find at some craft stores around christmas time - not easy to find though).
step 37: thread a star adornment on to small jute.
step 38: wrap the jute around the neck of the deer a few times and tie in a knot.
step 39: slip the wreath over the deer's head and secure in back
with a dab of hot glue.
step 40: apply a piece of foam tape to the back of the deer.
step 41: press the deer on the tag to secure.
step 42: stain a piece of trimmings with distress stain or ink (frayed burlap),
and cut a strip of scrap burlap.
step 43: tie both through the top of the tag and pull the edges of the burlap to fray.
step 44: place ends of trimmings ribbon on scrap chipboard and
scratch ends with scratcher tool to fray also, neat huh?
step 45: select a holiday muse token.
step 46: sand over the raised area with a sanding grip.
step 47: see what the sanding does? it removes the antiquing
from the raised areas which makes it pop.
step 48: attach the token to a trinket pin with a jump ring and pin
through ribbon and burlap on top of the tag - all done!
the details: i really like the tattered effect the canvas deer gives to this shabby tag.
the details: i also like the subtle coloring by using distress inks
over the picket fence stain."
Several of the products used by Tim are sold at Art 'n Soul. You may also order his products by filling out one of those beautiful pink sheets.
And now the pics from Monte Carlo, Monaco. Can I just say WOW and you'll totally understand? As you view these, if you tire of looking at the boat shots, it's because Tom was head-over-heels in his element drooling over those water beauties.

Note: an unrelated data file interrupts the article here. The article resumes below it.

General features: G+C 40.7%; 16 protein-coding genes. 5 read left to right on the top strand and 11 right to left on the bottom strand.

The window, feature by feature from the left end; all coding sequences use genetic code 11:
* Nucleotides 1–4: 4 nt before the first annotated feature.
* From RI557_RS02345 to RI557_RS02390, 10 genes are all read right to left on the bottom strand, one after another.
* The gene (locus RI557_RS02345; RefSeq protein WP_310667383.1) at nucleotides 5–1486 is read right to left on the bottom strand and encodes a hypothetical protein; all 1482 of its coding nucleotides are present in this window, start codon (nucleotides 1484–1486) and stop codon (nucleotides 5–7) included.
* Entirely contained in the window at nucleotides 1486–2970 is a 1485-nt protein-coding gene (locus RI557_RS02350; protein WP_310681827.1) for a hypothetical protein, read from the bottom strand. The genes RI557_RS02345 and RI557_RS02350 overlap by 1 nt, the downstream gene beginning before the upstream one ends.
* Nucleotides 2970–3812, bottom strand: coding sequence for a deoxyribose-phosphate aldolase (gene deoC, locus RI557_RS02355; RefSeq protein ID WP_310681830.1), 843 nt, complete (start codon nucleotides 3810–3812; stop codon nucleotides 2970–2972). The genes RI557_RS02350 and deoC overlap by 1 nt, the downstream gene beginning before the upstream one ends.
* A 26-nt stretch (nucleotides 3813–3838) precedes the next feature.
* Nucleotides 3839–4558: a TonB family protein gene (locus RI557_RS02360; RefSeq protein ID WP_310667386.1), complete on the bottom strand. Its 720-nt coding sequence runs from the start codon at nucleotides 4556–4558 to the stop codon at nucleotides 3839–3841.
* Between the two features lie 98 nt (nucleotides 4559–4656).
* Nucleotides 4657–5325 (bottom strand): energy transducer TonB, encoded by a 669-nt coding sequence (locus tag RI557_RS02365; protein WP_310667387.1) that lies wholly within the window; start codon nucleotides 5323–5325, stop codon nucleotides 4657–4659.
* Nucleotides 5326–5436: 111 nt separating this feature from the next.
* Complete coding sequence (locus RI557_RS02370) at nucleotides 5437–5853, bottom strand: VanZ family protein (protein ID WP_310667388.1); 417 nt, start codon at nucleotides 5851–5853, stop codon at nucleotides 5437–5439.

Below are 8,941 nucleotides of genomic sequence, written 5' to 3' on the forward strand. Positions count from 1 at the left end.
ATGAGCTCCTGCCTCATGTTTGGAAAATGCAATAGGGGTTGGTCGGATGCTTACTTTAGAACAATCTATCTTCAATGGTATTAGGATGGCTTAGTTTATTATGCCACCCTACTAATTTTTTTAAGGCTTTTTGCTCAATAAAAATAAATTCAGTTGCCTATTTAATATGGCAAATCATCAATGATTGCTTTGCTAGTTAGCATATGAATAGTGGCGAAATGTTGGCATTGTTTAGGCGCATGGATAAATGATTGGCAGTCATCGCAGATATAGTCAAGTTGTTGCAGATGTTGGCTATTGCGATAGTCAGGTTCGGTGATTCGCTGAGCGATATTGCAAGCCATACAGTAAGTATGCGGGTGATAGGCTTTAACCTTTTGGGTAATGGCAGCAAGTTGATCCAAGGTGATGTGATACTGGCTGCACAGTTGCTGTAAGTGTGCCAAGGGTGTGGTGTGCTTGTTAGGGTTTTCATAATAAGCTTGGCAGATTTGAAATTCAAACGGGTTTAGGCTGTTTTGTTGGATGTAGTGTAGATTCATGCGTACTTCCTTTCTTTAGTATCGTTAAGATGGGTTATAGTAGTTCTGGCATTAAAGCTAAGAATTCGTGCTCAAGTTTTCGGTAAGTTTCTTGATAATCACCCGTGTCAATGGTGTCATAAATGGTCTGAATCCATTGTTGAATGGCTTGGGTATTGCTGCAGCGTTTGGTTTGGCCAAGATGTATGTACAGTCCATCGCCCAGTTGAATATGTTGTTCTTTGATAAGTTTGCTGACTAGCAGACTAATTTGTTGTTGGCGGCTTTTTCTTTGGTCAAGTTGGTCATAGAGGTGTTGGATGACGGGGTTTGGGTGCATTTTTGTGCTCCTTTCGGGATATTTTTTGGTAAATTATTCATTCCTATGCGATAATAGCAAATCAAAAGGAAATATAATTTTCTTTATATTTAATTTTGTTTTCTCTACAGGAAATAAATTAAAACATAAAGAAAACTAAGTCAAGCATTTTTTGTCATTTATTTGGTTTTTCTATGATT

A view of 'the rock' from above. It was quite a drive down the
hillside to the principality of Monaco and the city of Monte Carlo.
Driving in Monte Carlo and getting from Point A to Point B
can be extremely frustrating but it's worth the effort to
see the beauty all around.
the waters are so colorful and clear
The Grand Casino
We had to pay 10 Euro's each to gain entrance to the main floor.
It is not that big and very quiet. It is ALL business at this
casino; I've been in noisier libraries. The table minimums
are quite hefty, except we did see a 5 Euro Roulette table.
I think I recall seeing a total of 7 or 8 tables.
Electronic gaming machines are discreetly placed in another area
on the far side of the gaming tables. Tom was more impressed
with the luxury cars parked out front.
this is the main lobby of the Hotel de Paris
adjacent to the Grand Casino.
you can only enter the hotel if you are a
registered guest; they allowed us to come
in and stand to the side of the main doors
while supervised by the bell captain. I really
wanted to put myself under the chandelier so
I could get a pic of that beautiful ceiling stained glass, mural or tile
(I don't know what it is exactly but it looks beautiful).
The Princess Grace Theatre